Age Discrimination Can Apply To Companies
A recent case in the Employment Appeal Tribunal has held that a limited company could bring a claim against a third party alleging discrimination on the basis of the age of the principal shareholder and director.
The Equality Act 2010 prevents discrimination against a person and under the Interpretation Act 1978 the definition of “person” includes a limited company unless a particular statute indicates otherwise, which the Equality Act does not.
The claim related to an individual who set up a limited company for tax reasons as he approached the retirement age specified for the limited liability partnership (“the LLP”) of which he was a member. The claimant was the sole director of the company and he resigned from membership of the LLP and was replaced by his limited company. The claimant was not an employee or a worker of the LLP following this change and he had no direct contractual connection with the LLP.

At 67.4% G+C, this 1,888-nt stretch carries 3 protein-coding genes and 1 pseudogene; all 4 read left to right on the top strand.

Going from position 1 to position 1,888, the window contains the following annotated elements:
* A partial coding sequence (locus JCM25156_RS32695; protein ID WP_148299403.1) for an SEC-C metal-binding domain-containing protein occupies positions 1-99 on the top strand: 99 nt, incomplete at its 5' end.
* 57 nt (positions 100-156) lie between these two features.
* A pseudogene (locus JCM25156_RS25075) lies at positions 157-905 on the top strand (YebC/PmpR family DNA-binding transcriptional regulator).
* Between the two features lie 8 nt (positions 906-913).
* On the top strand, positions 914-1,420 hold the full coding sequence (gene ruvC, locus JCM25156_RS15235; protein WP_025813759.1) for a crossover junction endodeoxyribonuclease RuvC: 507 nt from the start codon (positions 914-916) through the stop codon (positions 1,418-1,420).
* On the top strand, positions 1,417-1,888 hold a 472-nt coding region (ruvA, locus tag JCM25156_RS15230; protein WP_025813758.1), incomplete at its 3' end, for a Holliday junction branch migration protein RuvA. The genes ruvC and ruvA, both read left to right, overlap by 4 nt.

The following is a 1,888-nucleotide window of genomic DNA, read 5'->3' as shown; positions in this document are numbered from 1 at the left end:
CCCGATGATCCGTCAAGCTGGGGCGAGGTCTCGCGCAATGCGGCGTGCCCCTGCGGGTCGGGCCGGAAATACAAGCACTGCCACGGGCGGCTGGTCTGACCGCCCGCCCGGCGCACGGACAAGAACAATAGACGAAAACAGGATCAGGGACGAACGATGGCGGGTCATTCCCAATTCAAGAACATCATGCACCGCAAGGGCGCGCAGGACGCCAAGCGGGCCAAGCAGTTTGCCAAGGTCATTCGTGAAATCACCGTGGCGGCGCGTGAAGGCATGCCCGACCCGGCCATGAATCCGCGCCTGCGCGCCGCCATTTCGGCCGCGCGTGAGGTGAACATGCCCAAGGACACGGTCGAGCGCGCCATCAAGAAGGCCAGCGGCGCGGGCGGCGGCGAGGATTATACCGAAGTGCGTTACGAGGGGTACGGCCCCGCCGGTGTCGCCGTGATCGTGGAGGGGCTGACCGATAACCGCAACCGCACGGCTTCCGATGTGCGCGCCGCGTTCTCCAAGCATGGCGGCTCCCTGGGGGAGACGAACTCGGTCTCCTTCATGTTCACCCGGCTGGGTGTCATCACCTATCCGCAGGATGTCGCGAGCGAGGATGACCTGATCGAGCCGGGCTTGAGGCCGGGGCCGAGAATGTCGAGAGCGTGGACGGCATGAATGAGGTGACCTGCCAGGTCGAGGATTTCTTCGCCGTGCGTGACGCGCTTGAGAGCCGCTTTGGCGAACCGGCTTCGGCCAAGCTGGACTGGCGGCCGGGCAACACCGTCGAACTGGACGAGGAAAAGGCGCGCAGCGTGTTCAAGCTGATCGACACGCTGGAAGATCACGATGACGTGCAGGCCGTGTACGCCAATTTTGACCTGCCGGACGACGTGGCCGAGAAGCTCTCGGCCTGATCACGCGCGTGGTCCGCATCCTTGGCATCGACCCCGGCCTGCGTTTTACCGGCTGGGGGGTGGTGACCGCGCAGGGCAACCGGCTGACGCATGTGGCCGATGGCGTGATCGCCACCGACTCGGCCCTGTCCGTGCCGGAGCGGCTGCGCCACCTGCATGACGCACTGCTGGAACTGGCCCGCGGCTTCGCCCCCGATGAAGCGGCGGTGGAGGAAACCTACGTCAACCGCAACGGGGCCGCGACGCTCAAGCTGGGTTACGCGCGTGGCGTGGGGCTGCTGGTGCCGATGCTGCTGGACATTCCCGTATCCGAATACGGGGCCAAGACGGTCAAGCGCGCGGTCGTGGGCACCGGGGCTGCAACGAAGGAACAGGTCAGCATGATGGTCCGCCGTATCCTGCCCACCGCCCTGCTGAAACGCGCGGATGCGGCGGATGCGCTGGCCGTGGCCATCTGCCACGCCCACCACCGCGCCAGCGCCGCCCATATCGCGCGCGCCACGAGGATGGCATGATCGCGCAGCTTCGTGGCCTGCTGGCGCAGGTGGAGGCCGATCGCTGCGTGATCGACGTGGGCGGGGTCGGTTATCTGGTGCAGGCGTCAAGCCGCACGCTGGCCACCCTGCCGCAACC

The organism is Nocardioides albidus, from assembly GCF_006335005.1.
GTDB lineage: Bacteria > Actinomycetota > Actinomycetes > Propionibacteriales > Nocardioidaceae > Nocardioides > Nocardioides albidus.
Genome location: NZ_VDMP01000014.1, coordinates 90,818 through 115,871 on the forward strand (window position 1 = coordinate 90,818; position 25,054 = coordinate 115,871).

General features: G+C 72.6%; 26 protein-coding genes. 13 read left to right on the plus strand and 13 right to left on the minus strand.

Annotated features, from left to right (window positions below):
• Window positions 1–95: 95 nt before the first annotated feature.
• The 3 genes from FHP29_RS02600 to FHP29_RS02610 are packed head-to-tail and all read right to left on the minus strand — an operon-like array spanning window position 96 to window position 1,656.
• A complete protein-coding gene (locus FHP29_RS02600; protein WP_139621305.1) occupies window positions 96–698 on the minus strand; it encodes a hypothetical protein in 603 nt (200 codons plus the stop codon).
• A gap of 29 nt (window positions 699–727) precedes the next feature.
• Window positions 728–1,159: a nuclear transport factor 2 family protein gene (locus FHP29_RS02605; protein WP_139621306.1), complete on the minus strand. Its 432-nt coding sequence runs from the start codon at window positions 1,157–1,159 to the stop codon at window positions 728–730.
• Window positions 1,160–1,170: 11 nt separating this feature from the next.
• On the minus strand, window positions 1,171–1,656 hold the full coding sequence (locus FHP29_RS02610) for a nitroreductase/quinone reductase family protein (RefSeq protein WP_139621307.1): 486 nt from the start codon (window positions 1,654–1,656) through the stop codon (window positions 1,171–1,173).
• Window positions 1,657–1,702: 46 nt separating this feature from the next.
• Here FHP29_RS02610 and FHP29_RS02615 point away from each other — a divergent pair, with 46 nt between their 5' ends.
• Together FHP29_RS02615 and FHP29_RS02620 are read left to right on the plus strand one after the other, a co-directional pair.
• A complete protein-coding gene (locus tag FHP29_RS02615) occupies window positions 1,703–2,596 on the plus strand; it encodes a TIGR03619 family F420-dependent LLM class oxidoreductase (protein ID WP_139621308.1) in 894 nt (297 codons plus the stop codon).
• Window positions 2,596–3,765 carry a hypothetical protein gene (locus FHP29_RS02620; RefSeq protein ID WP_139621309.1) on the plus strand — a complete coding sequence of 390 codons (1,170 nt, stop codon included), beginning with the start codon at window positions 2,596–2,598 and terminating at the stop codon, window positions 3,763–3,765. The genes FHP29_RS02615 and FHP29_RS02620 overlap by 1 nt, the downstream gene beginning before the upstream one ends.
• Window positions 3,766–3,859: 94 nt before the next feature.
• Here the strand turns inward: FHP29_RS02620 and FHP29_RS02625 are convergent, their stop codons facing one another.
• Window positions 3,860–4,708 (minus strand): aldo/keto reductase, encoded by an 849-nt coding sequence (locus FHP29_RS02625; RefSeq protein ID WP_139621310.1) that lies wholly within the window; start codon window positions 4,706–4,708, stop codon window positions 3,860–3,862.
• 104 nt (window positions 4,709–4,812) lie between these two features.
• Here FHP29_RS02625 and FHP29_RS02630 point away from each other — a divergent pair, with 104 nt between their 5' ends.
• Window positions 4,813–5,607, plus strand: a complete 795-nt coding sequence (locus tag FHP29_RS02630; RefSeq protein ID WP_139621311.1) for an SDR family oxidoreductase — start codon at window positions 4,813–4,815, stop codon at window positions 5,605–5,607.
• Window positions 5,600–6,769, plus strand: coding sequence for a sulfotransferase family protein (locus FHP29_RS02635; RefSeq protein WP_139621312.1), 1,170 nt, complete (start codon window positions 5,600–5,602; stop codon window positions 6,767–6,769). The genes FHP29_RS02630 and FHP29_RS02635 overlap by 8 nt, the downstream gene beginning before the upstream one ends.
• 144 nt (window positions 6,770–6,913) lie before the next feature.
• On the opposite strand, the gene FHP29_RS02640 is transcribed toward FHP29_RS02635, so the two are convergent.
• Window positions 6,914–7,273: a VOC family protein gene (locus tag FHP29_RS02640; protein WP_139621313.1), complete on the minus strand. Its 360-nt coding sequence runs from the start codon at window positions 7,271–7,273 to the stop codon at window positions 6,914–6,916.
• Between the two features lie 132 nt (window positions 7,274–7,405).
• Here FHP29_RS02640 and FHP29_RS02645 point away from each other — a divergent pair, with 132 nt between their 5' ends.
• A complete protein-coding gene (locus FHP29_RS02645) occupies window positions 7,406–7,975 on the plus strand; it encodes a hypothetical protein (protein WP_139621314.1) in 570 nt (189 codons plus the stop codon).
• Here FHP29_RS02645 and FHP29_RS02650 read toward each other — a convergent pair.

The LLP refused to accept further services from the limited company when the claimant reached 62 years of age, the retirement age for members of the LLP, and the LLP also objected to the limited company continuing to be a member of the LLP. As a result of this both the claimant and the limited company brought the claim against the LLP on the grounds of age discrimination.
This case is important as it confirms that discrimination claims may be brought by limited companies or other legal (as opposed to natural) persons such as limited liability partnerships. Claims will be based on the protected characteristics of the individuals associated with the legal person such as its shareholders or directors. Protected characteristics are listed in the Equality Act and include age, race, religion, gender, disability and sexual orientation. Legal entities need to bear in mind that even though their members, shareholders or directors may not be individuals it is now clear that the natural persons owning or controlling those members, shareholders or directors do have protection under the Equality Act.
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 EAD Solicitors LLP v Abrams